Satyapal Anand

(24 April 1931 / Chakwal / British India (Pakistan))

Biography of Satyapal Anand

Satyapal Anand poet

Satyapal Anand (Hindi: सत्य पाल आनंद , Urdu: ستیا پال آنند) born on April 24, 1931, is a poet, critic and writer from India. He has written several fictional and poetry books in four languages: English, Urdu, Hindi and Punjabi. He has also received awards for his literary work.

Biography

Anand was born April 24, 1931 in Kot Sarang, Chakwal district, now in Pakistan. He finished his primary education there and attended secondary school in Rawalpindi in 1947. After the partition of India, his family moved to Ludhiana in East Punjab, where he received his college education, earning a Masters in English from the Punjab University in Chandigarh with academic distinction. Later, he earned his first doctoral degree in English Literature with a thesis titled "Changing concept of the nature of reality and literary techniques of expression." He earned his second doctoral degree in Philosophy from the Trinity University, Texas.

Anand married Promila Anand in November 1957 and the couple had two sons (Pramod and Sachin) and a daughter (Daisy).

Academic Career

Anand has spent most of his life in teaching graduate and post-graduate students in universities around the globe. Starting with the Punjab University in Chandigarh in 1961, he has held teaching positions at other universities, including the University of District of Columbia (UDC) in Washington, DC. He has also been a visiting professor at South Eastern University in Washington, D.C., University of British Columbia, Vancouver, Canada, and Open University in England. From 1992-95 he was on special assignment as a Professor of Education in the Department of Technical Education, Saudi Arabia. He has availed many invitations in his professorship life,having nickname "Air Port Professor" by his pupils and friends. He visited several countries including U.K, Germany, Turkey, Denmark, Norway and North America.

Literary Life

Anand's writing career started in the early 50s when in a span of just two years he published a poetry collection, a collection of stories, and novels, all in Urdu. He had his brush with authorities when the Government of Punjab, India banned his Hindi novel "Chowk Ghanta Ghar" in 1957 and ordered his arrest. His first book of short stories was published in 1953, when he was a 22 year young student. He has been highly praised by the Urdu writers and poets for his best literary work in Urdu, Punjabi, Hindi and English. He mostly writes poems rather than ghazals. His poems are based on history, mythology or mixed culture of the West and the East.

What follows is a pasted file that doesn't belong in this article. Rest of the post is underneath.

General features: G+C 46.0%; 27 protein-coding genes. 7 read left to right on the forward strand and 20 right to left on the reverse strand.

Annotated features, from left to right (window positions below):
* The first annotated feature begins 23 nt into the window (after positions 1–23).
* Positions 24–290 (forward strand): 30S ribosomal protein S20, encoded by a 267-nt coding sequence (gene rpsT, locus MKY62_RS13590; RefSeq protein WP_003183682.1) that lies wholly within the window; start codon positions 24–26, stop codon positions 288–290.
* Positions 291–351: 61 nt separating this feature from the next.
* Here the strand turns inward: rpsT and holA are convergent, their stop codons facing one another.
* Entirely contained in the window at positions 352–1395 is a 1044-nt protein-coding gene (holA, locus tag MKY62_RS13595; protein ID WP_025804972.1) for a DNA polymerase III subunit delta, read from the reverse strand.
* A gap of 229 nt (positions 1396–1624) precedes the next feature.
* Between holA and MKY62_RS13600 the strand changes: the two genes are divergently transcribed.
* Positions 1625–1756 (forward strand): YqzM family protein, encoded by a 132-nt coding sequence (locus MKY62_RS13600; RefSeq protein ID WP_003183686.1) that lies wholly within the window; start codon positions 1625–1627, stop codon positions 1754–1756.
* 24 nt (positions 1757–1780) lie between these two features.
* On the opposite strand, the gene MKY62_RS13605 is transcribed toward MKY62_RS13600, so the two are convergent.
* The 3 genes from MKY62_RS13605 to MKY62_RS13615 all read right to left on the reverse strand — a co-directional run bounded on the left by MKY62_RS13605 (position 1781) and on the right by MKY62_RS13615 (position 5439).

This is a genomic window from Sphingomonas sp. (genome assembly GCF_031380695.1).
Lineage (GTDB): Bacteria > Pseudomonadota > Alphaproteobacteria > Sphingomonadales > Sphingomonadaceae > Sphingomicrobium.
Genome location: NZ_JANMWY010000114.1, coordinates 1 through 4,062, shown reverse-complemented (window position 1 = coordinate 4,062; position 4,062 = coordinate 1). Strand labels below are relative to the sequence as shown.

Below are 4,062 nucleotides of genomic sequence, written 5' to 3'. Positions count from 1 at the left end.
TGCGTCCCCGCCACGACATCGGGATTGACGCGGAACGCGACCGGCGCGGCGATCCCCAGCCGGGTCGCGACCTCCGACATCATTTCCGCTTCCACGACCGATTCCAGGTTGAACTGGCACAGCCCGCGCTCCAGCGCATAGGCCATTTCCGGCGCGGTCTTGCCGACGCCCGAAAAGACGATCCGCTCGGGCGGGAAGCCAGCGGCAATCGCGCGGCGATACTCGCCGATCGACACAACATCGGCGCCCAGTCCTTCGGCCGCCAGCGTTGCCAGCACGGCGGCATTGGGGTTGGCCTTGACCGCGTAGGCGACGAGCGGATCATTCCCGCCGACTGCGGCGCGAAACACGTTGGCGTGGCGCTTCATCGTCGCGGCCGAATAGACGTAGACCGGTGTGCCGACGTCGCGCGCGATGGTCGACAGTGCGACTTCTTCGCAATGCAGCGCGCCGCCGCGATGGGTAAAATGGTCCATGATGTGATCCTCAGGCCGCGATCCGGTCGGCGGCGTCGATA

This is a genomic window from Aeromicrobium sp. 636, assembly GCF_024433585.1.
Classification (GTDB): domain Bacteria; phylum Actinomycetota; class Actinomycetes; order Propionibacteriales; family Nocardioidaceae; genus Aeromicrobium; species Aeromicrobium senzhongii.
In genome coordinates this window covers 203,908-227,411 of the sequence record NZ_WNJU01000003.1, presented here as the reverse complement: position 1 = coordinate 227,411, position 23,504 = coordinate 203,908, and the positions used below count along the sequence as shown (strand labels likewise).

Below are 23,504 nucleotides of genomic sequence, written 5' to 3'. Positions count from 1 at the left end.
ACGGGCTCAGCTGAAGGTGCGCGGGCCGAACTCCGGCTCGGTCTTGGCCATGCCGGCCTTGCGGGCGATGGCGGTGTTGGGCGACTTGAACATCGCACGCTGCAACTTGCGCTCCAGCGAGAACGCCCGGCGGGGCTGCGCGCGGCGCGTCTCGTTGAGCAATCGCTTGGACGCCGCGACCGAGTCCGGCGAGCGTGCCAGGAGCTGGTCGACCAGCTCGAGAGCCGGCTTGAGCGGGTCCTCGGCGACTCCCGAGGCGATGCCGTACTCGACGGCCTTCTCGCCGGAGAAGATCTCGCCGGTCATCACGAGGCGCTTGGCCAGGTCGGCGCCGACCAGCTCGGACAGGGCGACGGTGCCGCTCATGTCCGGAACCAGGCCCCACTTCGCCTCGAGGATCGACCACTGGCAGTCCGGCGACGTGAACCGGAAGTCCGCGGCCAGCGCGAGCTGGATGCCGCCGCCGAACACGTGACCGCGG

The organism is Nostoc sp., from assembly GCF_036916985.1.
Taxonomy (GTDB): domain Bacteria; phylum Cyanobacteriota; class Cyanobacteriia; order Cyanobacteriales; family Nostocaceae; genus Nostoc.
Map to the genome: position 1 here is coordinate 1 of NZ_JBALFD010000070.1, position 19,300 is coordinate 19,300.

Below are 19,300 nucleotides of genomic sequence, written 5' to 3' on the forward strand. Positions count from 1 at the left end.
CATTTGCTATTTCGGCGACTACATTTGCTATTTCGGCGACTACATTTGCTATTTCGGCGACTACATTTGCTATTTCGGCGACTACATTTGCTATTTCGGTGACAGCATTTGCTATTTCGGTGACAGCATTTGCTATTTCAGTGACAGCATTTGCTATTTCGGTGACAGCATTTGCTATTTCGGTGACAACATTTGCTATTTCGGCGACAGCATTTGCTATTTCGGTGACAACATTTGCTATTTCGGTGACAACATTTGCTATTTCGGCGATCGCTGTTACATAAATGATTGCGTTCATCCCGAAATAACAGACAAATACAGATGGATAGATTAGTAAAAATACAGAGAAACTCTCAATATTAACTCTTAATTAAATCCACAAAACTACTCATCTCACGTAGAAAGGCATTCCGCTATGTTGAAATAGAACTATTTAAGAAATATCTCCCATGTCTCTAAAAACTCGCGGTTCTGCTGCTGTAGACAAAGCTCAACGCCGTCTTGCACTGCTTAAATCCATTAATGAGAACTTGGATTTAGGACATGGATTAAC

Anand's English poem "Thus Spake The Fish" has qualified for the award in an international competion by UN sponsored committee for "Earth Preservation Day Celebration."

Awards

1. Nehru Fellowship Award for his book Promises to Keep; Ahmad Adaya
2. Urdu Markaz Award, Los Angeles
3. Shiromani Sahityakar Award by the Government of Punjab, India

Satyapal Anand's Works:

Short stories
Jeeney Key Liye
Apney Markaz Ki Taraf
Dil Ki Basti
Apni Apni Zanjeer
Patthar Ki Saleeb

Novels
Aahat
Chowk Ghanta Ghar
Ishq Maut Aur Zindagi
Shehr Ka Ek Din

Urdu poetry
Dast e Barg
Waqt La Waqt
Aaney Wali Sahar Band Khirki Hai
Lahu Bolta Hai
Mustaqbil aa Mujh Se Mil
Aakhri Chattan Tak
Mujhay Kar Vida
Mere Andar Ek Samandar
Meri Muntakhab Nazmen
Byaz e Umr

Books in Hindi
Yug Ki Awaz
Painter Bawrie
Azadi Ki Pukar, Bhoori
Dil Ki Basti
Chowk Ghanta Ghar
Geet Aur Ghazles
Ghazlon Ka Guldasta

In Punjabi
Saver Dopeher Shaam
Makhu Mittha
Ghazal Ghazal Darya
Ghazal Ghazal Sagar
Ghazal Ghazal Leher
Rajneetak Chetana Ate Sutantarta Sangraam

In English
The Dream Weaver
A Vagrant Mirror
One Hundred Buddhas
If Winter Comes
Sunset Strands
Some shallow, some deep
Life's a tale

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PoemHunter.com Updates

The Return

The narrow, stony street was startled, and it spoke:
‘Perhaps it is him.'
The sunlight gently moving up, step by step,
Paused for a moment,
As if it were tired and wanted to get its breath back.
‘Is it really he who is come?'
It asked.

The wind, its strength failing like an old woman's

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